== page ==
- Assisting and Caring for Others — Providing personal assistance, medical attention, emotional support, or other personal care to others such as coworkers, customers, or patients.
- Estimating the Quantifiable Characteristics of Products, Events, or Information — Estimating sizes, distances, and quantities; or determining time, costs, resources, or materials needed to perform a work activity.
- Selling or Influencing Others — Convincing others to buy merchandise/goods or to otherwise change their minds or actions.
Detailed Work Activities
- Develop safety standards, policies, or procedures.
- Implement organizational process or policy changes.
- Monitor organizational compliance with regulations.
- Manage organizational security activities.
- Develop organizational policies or programs.
- Manage human resources activities.
- Develop procedures to evaluate organizational activities.
- Evaluate program effectiveness.
- Analyze risks to minimize losses or damages.
- Communicate organizational policies and procedures.
- Conduct employee training programs.
- Train employees on environmental awareness, conservation, or safety topics.
- Develop emergency response plans or procedures.
- Direct organizational operations, projects, or services.
- Evaluate employee performance.
- Supervise employees.
- Prepare reports related to compliance matters.
- Prepare operational budgets.
- Develop organizational methods or procedures.
- Analyze data to inform operational decisions or activities.
- Communicate with government agencies.
- Compile operational data.
- Monitor facilities or operational systems.
- Analyze financial records to improve efficiency.
- Purchase materials, equipment, or other resources.
- Develop operating strategies, plans, or procedures.
- Maintain knowledge of current developments in area of expertise.
- Electronic Mail — 100% responded “Every day.”
- Telephone — 95% responded “Every day.”
- Indoors, Environmentally Controlled — 89% responded “Every day.”
- Face-to-Face Discussions — 75% responded “Every day.”
- Contact With Others — 70% responded “Constant contact with others.”
- Frequency of Decision Making — 80% responded “Every day.”
- Responsible for Others' Health and Safety — 79% responded “Very high responsibility.”
- Work With Work Group or Team — 60% responded “Very important.”
- Impact of Decisions on Co-workers or Company Results — 45% responded “Very important results.”
- Freedom to Make Decisions — 50% responded “A lot of freedom.”
- Letters and Memos — 45% responded “Once a week or more but not every day.”
- Time Pressure — 40% responded “Every day.”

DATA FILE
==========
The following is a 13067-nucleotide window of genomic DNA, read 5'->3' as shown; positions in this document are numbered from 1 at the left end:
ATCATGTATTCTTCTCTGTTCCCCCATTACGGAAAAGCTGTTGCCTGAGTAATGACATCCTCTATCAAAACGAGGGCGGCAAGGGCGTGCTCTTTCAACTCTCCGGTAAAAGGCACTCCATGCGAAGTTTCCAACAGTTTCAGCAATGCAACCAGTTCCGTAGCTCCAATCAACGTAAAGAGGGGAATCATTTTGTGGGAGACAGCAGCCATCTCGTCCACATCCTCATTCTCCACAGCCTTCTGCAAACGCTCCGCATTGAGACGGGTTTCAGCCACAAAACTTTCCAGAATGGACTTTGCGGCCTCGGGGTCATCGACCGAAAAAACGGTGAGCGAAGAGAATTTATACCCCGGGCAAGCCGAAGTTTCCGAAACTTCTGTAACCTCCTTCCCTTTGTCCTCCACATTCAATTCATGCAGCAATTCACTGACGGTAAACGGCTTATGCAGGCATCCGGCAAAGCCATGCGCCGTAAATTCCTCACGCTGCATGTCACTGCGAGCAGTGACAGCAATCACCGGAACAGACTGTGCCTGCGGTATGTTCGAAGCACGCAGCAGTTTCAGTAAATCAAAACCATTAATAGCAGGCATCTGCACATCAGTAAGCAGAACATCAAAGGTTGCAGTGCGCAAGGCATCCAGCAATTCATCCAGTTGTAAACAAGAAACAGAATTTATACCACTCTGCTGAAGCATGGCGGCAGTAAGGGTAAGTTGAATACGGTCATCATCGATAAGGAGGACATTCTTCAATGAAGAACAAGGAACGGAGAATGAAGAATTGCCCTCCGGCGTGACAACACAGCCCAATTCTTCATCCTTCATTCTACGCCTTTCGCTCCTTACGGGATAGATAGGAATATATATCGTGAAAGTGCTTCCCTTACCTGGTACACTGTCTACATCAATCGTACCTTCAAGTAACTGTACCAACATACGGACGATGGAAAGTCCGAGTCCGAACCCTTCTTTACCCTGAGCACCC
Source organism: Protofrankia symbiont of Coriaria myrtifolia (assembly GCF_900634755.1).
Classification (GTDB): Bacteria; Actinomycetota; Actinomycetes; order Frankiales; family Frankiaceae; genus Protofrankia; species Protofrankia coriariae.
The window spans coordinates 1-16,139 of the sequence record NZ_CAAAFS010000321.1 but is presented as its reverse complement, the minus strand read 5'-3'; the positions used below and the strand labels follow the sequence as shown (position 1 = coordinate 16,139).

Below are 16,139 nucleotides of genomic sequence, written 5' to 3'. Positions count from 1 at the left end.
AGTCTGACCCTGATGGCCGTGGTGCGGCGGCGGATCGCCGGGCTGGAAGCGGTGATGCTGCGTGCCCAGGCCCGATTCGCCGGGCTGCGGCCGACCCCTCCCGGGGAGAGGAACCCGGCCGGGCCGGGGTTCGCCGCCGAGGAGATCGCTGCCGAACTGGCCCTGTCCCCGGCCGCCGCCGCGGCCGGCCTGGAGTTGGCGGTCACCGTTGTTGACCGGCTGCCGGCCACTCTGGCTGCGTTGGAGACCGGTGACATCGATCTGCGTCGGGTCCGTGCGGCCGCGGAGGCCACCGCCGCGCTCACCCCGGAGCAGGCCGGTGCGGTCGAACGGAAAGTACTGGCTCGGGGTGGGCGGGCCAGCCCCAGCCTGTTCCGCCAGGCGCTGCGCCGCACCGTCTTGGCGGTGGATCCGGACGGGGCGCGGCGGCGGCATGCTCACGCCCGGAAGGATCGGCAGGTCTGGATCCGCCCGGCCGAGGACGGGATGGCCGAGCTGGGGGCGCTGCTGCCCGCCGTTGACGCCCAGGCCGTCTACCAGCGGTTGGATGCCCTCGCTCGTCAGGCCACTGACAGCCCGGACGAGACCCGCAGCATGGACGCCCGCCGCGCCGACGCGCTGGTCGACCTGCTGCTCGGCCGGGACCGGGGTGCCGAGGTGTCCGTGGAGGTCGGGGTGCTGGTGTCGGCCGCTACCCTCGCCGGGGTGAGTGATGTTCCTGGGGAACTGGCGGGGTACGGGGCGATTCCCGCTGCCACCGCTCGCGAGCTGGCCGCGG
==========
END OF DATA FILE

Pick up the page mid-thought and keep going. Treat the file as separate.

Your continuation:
- Deal With External Customers — 40% responded “Very important.”
- Duration of Typical Work Week — 60% responded “More than 40 hours.”
- Importance of Being Exact or Accurate — 45% responded “Very important.”
- Structured versus Unstructured Work — 40% responded “A lot of freedom.”
- Consequence of Error — 45% responded “Extremely serious.”
- In an Enclosed Vehicle or Equipment — 50% responded “Every day.”
- Coordinate or Lead Others — 63% responded “Very important.”
- Frequency of Conflict Situations — 53% responded “Once a week or more but not every day.”
- Deal With Unpleasant or Angry People — 42% responded “Once a week or more but not every day.”
- Responsibility for Outcomes and Results — 47% responded “High responsibility.”
- Indoors, Not Environmentally Controlled — 42% responded “Every day.”
- Spend Time Sitting — 53% responded “About half the time.”
- Level of Competition — 50% responded “Highly competitive.”
- Outdoors, Exposed to Weather — 30% responded “Every day.”
- Importance of Repeating Same Tasks — 40% responded “Important.”
- Physical Proximity — 35% responded “Moderately close (at arm's length).”
|Title||Job Zone Four: Considerable Preparation Needed|
|Education||Most of these occupations require a four-year bachelor's degree, but some do not.|
|Related Experience||A considerable amount of work-related skill, knowledge, or experience is needed for these occupations. For example, an accountant must complete four years of college and work for several years in accounting to be considered qualified.|
|Job Training||Employees in these occupations usually need several years of work-related experience, on-the-job training, and/or vocational training.|